So when exactly do you expect to be "too big to fail" or above the law?

Because the law needs to know who to put in jail when the corporation does something illegal.

Time and time again those with money and influence don't go to jail. By the end Madoff had neither, and the publicity forced the hand. Otherwise he would have landed in Club Fed, same as Ken Lay if he were still alive. While Ted Kennedy was the one who didn't go to jail had the exact same thing happened to GWB the Bush clan were and are quite capable of achieving similar results.

Why people who have to obey the law look up to such people remains a mystery. Perhaps it's envy?

You're a catastrophic moron.

These words merely support my theory your argument is too weak to stand up to scrutiny. I thank you for making that clear. Let me know if you have any plans on throwing sticks and stones.

RE: They need to take the money out of lobbying.
By Motoman on 6/18/2011 12:33:54 AM , Rating: 2
You've made no argument at all - and you've demonstrated that you don't even know what a "strawman" is.

You also invented the concept that I was saying a corporation is an individual. I have always stated that corporations required groups of people.

And Madoff isn't the only major businessperson to go to jail. You should try Google some time. I'm not here to hold your kleenex while you blow your nose.

As for your "too big to fail" red herring, and yes, it is a red herring - a single instance of a governmental decision that you don't agree with is not pertinent. herring.

You have stated nothing but falsehoods that can easily be disproven by looking at the forms to register a corporation in any state in the union. Every single thing you have said has been a lie. Not one point you've tried to make can be backed up by any factual evidence. All you're doing is trying to obfuscate and misdirect - a corporation can't exist without people, it can't do anything except at the direction of those people, and those people are accountable for it's actions. Period. End of story. Your continued dissonance proves nothing other than the fact that you are, based on the evidence you have yourself provided here, a total f%cking idiot. That's not namecalling - it's a clinical diagnosis. You're f%cking retarded, and all the evidence needed to support that diagnosis you have provided here yourself.

By YashBudini on 6/18/2011 1:37:24 AM , Rating: 2
It's both amusing and sad to see people who believe the bully pulpit adds to their credibility.

By YashBudini on 6/17/2011 12:50:04 PM , Rating: 2
Obviously he doesn't have the money nor the influence. Who does? The rich elite, and large corporations.

Who do you think employs all those that leech on K St? Who told government that xxx subsidies are required for business? The representatives of Joe Average?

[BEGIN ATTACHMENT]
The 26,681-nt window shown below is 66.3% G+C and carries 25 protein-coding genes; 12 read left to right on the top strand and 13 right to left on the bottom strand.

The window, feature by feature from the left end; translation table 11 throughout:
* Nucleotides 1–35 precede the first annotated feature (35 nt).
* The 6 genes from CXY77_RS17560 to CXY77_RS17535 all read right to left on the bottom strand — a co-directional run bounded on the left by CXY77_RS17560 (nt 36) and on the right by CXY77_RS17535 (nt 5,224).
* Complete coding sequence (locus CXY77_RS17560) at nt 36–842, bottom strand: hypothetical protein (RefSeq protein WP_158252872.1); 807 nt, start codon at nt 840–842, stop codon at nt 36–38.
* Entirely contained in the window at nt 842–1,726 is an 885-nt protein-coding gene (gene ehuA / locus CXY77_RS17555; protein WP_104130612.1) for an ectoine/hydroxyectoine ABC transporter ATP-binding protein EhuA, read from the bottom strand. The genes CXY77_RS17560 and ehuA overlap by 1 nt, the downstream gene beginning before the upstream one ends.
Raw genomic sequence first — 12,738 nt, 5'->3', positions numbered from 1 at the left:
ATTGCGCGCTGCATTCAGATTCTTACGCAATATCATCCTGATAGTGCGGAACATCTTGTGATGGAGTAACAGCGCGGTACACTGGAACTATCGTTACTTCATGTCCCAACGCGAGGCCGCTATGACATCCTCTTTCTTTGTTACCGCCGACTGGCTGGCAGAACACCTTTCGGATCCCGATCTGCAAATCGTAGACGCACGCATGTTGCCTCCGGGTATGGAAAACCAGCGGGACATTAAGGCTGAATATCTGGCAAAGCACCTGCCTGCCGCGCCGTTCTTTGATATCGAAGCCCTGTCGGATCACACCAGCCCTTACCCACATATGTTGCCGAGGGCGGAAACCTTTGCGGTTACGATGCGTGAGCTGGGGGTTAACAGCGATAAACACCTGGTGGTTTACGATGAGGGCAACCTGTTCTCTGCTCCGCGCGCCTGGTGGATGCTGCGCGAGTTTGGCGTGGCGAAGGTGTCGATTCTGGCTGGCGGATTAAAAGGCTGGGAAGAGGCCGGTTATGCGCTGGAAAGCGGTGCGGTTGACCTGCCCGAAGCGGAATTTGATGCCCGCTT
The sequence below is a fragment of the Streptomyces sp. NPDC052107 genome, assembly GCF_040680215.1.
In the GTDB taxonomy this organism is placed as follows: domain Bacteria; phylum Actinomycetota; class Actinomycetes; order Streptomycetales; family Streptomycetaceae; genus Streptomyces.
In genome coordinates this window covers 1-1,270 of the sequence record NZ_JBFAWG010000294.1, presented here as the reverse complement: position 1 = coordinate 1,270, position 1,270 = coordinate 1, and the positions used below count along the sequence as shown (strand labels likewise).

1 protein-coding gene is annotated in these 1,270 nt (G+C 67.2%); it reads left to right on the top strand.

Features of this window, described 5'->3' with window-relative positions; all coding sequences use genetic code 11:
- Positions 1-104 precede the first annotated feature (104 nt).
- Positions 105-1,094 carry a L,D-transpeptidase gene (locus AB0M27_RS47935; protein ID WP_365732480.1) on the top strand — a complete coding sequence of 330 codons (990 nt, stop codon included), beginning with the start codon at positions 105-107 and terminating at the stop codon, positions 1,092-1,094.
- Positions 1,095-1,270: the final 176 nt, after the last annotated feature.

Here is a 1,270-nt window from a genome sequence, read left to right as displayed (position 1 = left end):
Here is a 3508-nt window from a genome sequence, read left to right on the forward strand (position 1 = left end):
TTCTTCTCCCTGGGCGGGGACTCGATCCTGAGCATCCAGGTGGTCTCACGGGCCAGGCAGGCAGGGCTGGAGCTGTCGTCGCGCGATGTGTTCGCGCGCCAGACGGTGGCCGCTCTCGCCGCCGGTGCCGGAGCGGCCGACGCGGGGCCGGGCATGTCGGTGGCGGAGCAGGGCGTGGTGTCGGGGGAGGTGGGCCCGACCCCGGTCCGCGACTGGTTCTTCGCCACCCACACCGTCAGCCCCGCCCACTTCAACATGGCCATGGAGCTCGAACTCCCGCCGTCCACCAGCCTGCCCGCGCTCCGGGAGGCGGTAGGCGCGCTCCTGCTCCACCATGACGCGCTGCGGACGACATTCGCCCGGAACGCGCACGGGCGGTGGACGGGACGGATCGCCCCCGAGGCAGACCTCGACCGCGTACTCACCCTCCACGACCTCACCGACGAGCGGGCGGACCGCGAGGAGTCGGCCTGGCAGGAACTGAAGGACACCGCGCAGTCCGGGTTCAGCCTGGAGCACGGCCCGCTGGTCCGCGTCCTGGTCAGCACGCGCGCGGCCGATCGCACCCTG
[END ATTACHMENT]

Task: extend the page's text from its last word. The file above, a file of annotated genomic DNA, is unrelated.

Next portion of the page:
By woofersus on 6/17/2011 11:44:51 AM , Rating: 3
You're intentionally missing the point. If you created a company and "had it bribe a congressman" would it not be you who were bribing said congressman? If you created a company and then stuck the paperwork in a drawer and forgot about it, the company wouldn't magically do stuff all by itself.

By ClownPuncher on 6/17/2011 1:07:38 PM , Rating: 2
If you created a company and then stuck the paperwork in a drawer and forgot about it, the company wouldn't magically do stuff all by itself.

Well, there goes my "get rich quick" idea.

By 91TTZ on 6/17/2011 3:25:22 PM , Rating: 2
The companies would still get to lobby to enable them to make their case. But they wouldn't be able to funnel money to the politicians.

The company should have influence as an employer of people, but not the kind of disproportionate influence that they have now due to their wealth.

By 2011tech1 on 6/17/2011 10:45:26 AM , Rating: 3
Why don't we dispense with the term lobbying and call it what it really is. Bribery

By MrBlastman on 6/17/2011 11:25:33 AM , Rating: 2
Because that would be too European. ;)

Sad as it is, Europe is rife with bribery. It is even expected there and it is insulting at the high level businesswise if it is scoffed at.

But yeah, Lobbyists have to go--along with their legalized bribery.

RE: They need to take the money out of lobbying.
By wiz220 on 6/17/2011 12:20:38 PM , Rating: 2
Are you sure you're not thinking of Asia?

By YashBudini on 6/17/2011 1:20:01 PM , Rating: 2
Are you sure you're not thinking of Asia?

Waste of time trying to pin it down, it's a human problem, ergo global.

By YashBudini on 6/17/2011 12:59:07 PM , Rating: 1
Bribery will be difficult to prove in the short term, because what you have is politicians voting favorably for certain coporations and in return after their term is over they land cushy multi-million consultant jobs at the same firms.

If I had the funding I would research all long gone politicians to see what they are up to, and shortly after showing what they are really doing they would brand me a terrorist (the current witch hunt term)and Faux would go nuts on me. It wouldn't really matter if they are exposed or not, because odds are the statute of limitations would have made them immune to any charges.

Nobody is willing to cut off their own money supply, especially one as profitable as this.